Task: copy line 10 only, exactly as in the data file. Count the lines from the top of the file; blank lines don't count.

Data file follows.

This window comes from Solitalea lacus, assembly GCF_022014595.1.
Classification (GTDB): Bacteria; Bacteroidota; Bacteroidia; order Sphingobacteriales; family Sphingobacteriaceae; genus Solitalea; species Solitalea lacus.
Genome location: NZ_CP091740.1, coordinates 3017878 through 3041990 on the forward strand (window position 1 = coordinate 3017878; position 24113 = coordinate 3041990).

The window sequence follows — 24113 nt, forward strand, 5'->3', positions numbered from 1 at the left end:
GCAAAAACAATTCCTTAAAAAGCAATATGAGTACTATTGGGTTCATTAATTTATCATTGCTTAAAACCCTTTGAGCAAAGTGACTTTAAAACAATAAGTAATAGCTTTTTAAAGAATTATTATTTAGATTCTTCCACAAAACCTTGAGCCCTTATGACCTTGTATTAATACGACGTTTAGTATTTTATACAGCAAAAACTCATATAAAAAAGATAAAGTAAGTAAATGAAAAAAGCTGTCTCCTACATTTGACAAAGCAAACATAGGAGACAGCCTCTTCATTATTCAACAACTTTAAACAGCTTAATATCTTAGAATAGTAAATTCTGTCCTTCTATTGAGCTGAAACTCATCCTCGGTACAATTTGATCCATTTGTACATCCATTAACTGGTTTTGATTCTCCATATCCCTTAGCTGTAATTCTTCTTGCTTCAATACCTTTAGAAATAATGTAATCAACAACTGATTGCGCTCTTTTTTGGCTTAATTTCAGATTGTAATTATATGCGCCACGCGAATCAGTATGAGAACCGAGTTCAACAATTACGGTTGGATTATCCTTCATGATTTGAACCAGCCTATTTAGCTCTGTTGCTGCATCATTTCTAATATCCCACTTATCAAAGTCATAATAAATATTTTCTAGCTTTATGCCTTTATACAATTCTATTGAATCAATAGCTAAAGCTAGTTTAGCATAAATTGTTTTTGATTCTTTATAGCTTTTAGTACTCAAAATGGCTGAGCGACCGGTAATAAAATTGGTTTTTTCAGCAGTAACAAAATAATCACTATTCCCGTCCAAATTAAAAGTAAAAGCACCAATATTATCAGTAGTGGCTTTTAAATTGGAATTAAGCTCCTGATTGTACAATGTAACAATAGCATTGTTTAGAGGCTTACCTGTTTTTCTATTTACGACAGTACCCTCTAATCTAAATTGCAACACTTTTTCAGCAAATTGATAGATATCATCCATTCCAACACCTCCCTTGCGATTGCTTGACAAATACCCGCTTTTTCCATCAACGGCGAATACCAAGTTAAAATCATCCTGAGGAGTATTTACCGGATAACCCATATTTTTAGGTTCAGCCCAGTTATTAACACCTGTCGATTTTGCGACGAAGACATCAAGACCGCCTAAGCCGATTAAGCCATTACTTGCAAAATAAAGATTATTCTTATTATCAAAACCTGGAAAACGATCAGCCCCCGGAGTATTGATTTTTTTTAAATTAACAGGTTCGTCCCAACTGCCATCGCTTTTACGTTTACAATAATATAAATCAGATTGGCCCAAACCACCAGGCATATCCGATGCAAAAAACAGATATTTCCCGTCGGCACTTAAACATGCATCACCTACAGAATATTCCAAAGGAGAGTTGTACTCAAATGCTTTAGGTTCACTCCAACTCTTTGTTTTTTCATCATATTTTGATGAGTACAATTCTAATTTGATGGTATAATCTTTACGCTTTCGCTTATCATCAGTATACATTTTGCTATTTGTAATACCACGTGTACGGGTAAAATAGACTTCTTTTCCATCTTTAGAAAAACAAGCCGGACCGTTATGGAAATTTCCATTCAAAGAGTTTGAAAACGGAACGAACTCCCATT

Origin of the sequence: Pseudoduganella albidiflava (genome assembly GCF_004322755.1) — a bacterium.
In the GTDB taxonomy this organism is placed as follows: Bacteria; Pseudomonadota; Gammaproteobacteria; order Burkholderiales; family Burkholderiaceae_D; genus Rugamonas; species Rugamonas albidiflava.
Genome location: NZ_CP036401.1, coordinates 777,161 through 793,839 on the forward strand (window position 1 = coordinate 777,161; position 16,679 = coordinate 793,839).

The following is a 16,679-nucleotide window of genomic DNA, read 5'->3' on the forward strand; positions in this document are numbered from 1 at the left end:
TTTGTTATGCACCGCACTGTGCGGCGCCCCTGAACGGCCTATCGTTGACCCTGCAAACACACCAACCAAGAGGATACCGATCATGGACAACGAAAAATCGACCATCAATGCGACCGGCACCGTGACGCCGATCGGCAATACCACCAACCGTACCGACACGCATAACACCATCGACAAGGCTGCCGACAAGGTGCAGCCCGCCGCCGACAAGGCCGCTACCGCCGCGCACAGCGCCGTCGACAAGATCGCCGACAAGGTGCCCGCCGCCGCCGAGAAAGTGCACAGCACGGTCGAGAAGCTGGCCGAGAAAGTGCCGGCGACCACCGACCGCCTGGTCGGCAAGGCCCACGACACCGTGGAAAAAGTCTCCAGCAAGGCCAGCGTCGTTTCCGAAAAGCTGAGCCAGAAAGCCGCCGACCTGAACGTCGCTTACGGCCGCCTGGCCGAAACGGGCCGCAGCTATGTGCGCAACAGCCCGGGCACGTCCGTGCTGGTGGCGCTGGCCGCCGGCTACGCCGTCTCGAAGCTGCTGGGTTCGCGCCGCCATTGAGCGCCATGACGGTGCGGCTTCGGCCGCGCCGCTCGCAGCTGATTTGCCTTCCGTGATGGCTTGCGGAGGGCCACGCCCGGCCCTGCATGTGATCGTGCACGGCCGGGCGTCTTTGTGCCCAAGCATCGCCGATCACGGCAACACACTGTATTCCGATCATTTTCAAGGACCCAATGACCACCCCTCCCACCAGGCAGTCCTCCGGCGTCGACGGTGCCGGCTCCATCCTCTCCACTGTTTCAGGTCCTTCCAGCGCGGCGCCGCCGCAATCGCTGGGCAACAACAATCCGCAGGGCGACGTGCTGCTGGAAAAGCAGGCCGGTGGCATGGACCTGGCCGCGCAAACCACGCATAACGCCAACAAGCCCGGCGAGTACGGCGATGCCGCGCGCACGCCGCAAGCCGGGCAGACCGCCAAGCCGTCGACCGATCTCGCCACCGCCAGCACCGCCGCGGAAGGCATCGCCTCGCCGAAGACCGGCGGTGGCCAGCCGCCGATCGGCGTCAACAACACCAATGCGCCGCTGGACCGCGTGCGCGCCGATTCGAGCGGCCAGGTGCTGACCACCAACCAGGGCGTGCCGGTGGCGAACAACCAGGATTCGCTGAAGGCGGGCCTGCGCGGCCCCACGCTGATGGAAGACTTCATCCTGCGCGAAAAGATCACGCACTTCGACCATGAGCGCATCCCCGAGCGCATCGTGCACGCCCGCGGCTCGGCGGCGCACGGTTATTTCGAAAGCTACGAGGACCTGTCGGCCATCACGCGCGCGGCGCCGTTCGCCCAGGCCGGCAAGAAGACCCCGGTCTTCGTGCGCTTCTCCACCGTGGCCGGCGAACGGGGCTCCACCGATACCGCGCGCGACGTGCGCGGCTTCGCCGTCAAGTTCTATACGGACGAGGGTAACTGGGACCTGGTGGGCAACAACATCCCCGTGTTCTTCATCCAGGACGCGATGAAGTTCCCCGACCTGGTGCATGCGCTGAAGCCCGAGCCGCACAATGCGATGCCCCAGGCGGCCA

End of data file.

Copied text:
TTTGTTATGCACCGCACTGTGCGGCGCCCCTGAACGGCCTATCGTTGACCCTGCAAACACACCAACCAAGAGGATACCGATCATGGACAACGAAAAATCGACCATCAATGCGACCGGCACCGTGACGCCGATCGGCAATACCACCAACCGTACCGACACGCATAACACCATCGACAAGGCTGCCGACAAGGTGCAGCCCGCCGCCGACAAGGCCGCTACCGCCGCGCACAGCGCCGTCGACAAGATCGCCGACAAGGTGCCCGCCGCCGCCGAGAAAGTGCACAGCACGGTCGAGAAGCTGGCCGAGAAAGTGCCGGCGACCACCGACCGCCTGGTCGGCAAGGCCCACGACACCGTGGAAAAAGTCTCCAGCAAGGCCAGCGTCGTTTCCGAAAAGCTGAGCCAGAAAGCCGCCGACCTGAACGTCGCTTACGGCCGCCTGGCCGAAACGGGCCGCAGCTATGTGCGCAACAGCCCGGGCACGTCCGTGCTGGTGGCGCTGGCCGCCGGCTACGCCGTCTCGAAGCTGCTGGGTTCGCGCCGCCATTGAGCGCCATGACGGTGCGGCTTCGGCCGCGCCGCTCGCAGCTGATTTGCCTTCCGTGATGGCTTGCGGAGGGCCACGCCCGGCCCTGCATGTGATCGTGCACGGCCGGGCGTCTTTGTGCCCAAGCATCGCCGATCACGGCAACACACTGTATTCCGATCATTTTCAAGGACCCAATGACCACCCCTCCCACCAGGCAGTCCTCCGGCGTCGACGGTGCCGGCTCCATCCTCTCCACTGTTTCAGGTCCTTCCAGCGCGGCGCCGCCGCAATCGCTGGGCAACAACAATCCGCAGGGCGACGTGCTGCTGGAAAAGCAGGCCGGTGGCATGGACCTGGCCGCGCAAACCACGCATAACGCCAACAAGCCCGGCGAGTACGGCGATGCCGCGCGCACGCCGCAAGCCGGGCAGACCGCCAAGCCGTCGACCGATCTCGCCACCGCCAGCACCGCCGCGGAAGGCATCGCCTCGCCGAAGACCGGCGGTGGCCAGCCGCCGATCGGCGTCAACAACACCAATGCGCCGCTGGACCGCGTGCGCGCCGATTCGAGCGGCCAGGTGCTGACCACCAACCAGGGCGTGCCGGTGGCGAACAACCAGGATTCGCTGAAGGCGGGCCTGCGCGGCCCCACGCTGATGGAAGACTTCATCCTGCGCGAAAAGATCACGCACTTCGACCATGAGCGCATCCCCGAGCGCATCGTGCACGCCCGCGGCTCGGCGGCGCACGGTTATTTCGAAAGCTACGAGGACCTGTCGGCCATCACGCGCGCGGCGCCGTTCGCCCAGGCCGGCAAGAAGACCCCGGTCTTCGTGCGCTTCTCCACCGTGGCCGGCGAACGGGGCTCCACCGATACCGCGCGCGACGTGCGCGGCTTCGCCGTCAAGTTCTATACGGACGAGGGTAACTGGGACCTGGTGGGCAACAACATCCCCGTGTTCTTCATCCAGGACGCGATGAAGTTCCCCGACCTGGTGCATGCGCTGAAGCCCGAGCCGCACAATGCGATGCCCCAGGCGGCCA